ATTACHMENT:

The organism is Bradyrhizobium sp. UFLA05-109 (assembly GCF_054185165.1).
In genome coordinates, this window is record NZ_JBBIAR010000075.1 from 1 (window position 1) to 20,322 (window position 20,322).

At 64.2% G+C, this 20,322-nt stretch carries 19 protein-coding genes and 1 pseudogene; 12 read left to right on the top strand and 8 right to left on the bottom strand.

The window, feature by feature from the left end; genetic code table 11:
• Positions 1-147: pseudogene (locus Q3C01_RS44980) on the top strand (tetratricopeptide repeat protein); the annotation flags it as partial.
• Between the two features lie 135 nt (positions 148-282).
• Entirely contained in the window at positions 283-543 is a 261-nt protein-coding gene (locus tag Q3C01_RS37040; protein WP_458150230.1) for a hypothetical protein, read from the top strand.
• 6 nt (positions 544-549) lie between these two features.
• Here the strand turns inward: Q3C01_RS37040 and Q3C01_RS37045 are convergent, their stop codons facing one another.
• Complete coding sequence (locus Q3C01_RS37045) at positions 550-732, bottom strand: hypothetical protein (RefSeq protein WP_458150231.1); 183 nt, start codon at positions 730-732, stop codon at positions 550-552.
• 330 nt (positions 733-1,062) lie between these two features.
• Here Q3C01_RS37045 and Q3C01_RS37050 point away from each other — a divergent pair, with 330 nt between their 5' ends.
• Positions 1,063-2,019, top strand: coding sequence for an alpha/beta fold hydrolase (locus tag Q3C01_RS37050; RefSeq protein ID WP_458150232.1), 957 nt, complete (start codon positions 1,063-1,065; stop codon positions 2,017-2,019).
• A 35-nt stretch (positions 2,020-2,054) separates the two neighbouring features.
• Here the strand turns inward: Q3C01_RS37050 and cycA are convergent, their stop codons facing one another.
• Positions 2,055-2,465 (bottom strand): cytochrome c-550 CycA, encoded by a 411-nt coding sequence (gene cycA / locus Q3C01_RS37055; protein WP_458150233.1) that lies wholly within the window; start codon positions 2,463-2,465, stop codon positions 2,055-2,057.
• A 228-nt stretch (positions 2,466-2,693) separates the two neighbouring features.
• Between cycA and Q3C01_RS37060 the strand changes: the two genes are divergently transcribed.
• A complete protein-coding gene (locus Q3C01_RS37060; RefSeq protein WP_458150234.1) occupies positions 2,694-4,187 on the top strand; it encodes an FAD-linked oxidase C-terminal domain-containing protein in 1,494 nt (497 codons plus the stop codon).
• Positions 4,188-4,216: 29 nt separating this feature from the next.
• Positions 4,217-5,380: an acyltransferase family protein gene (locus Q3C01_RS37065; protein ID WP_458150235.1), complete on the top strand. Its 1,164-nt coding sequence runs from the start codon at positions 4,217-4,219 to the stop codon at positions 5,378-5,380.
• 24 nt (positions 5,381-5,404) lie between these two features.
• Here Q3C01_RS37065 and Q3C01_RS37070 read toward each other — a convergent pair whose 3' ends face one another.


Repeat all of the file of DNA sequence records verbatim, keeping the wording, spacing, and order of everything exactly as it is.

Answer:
The organism is Bradyrhizobium sp. UFLA05-109 (assembly GCF_054185165.1).
In genome coordinates, this window is record NZ_JBBIAR010000075.1 from 1 (window position 1) to 20,322 (window position 20,322).

At 64.2% G+C, this 20,322-nt stretch carries 19 protein-coding genes and 1 pseudogene; 12 read left to right on the top strand and 8 right to left on the bottom strand.

The window, feature by feature from the left end; genetic code table 11:
• Positions 1-147: pseudogene (locus Q3C01_RS44980) on the top strand (tetratricopeptide repeat protein); the annotation flags it as partial.
• Between the two features lie 135 nt (positions 148-282).
• Entirely contained in the window at positions 283-543 is a 261-nt protein-coding gene (locus tag Q3C01_RS37040; protein WP_458150230.1) for a hypothetical protein, read from the top strand.
• 6 nt (positions 544-549) lie between these two features.
• Here the strand turns inward: Q3C01_RS37040 and Q3C01_RS37045 are convergent, their stop codons facing one another.
• Complete coding sequence (locus Q3C01_RS37045) at positions 550-732, bottom strand: hypothetical protein (RefSeq protein WP_458150231.1); 183 nt, start codon at positions 730-732, stop codon at positions 550-552.
• 330 nt (positions 733-1,062) lie between these two features.
• Here Q3C01_RS37045 and Q3C01_RS37050 point away from each other — a divergent pair, with 330 nt between their 5' ends.
• Positions 1,063-2,019, top strand: coding sequence for an alpha/beta fold hydrolase (locus tag Q3C01_RS37050; RefSeq protein ID WP_458150232.1), 957 nt, complete (start codon positions 1,063-1,065; stop codon positions 2,017-2,019).
• A 35-nt stretch (positions 2,020-2,054) separates the two neighbouring features.
• Here the strand turns inward: Q3C01_RS37050 and cycA are convergent, their stop codons facing one another.
• Positions 2,055-2,465 (bottom strand): cytochrome c-550 CycA, encoded by a 411-nt coding sequence (gene cycA / locus Q3C01_RS37055; protein WP_458150233.1) that lies wholly within the window; start codon positions 2,463-2,465, stop codon positions 2,055-2,057.
• A 228-nt stretch (positions 2,466-2,693) separates the two neighbouring features.
• Between cycA and Q3C01_RS37060 the strand changes: the two genes are divergently transcribed.
• A complete protein-coding gene (locus Q3C01_RS37060; RefSeq protein WP_458150234.1) occupies positions 2,694-4,187 on the top strand; it encodes an FAD-linked oxidase C-terminal domain-containing protein in 1,494 nt (497 codons plus the stop codon).
• Positions 4,188-4,216: 29 nt separating this feature from the next.
• Positions 4,217-5,380: an acyltransferase family protein gene (locus Q3C01_RS37065; protein ID WP_458150235.1), complete on the top strand. Its 1,164-nt coding sequence runs from the start codon at positions 4,217-4,219 to the stop codon at positions 5,378-5,380.
• 24 nt (positions 5,381-5,404) lie between these two features.
• Here Q3C01_RS37065 and Q3C01_RS37070 read toward each other — a convergent pair whose 3' ends face one another.